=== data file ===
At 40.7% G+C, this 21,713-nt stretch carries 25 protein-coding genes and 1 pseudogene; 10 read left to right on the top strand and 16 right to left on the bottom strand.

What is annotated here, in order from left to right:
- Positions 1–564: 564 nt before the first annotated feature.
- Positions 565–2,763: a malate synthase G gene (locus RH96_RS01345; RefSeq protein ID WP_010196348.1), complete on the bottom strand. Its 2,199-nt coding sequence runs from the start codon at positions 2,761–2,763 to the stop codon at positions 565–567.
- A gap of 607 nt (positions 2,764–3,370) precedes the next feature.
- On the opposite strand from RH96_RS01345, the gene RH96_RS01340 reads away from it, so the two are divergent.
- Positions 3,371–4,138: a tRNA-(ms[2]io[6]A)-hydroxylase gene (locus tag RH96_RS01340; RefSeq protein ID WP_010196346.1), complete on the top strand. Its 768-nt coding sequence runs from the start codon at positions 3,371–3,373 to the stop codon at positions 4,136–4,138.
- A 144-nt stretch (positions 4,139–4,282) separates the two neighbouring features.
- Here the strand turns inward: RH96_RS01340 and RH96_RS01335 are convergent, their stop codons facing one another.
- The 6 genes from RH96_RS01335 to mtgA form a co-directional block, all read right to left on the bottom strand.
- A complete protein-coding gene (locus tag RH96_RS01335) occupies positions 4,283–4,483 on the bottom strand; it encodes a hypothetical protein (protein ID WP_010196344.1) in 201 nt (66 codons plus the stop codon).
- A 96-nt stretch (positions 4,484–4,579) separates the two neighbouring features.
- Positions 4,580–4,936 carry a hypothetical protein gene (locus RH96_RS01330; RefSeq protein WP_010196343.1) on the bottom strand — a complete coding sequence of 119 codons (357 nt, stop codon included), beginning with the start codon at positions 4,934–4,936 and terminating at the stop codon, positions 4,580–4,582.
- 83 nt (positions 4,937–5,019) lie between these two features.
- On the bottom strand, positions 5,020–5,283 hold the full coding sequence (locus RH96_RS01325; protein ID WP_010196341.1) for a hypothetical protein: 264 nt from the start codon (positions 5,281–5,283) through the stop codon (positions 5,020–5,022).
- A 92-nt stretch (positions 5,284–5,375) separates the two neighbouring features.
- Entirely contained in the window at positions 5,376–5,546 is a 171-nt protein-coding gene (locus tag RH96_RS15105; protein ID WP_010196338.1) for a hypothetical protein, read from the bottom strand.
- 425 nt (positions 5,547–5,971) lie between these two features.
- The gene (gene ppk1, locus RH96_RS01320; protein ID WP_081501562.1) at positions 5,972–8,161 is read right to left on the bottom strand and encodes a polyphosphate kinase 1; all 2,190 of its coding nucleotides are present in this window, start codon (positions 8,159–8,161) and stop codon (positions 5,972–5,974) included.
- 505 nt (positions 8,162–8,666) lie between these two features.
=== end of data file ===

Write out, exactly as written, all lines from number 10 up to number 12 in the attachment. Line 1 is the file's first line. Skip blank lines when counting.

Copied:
- The 6 genes from RH96_RS01335 to mtgA form a co-directional block, all read right to left on the bottom strand.
- A complete protein-coding gene (locus tag RH96_RS01335) occupies positions 4,283–4,483 on the bottom strand; it encodes a hypothetical protein (protein ID WP_010196344.1) in 201 nt (66 codons plus the stop codon).
- A 96-nt stretch (positions 4,484–4,579) separates the two neighbouring features.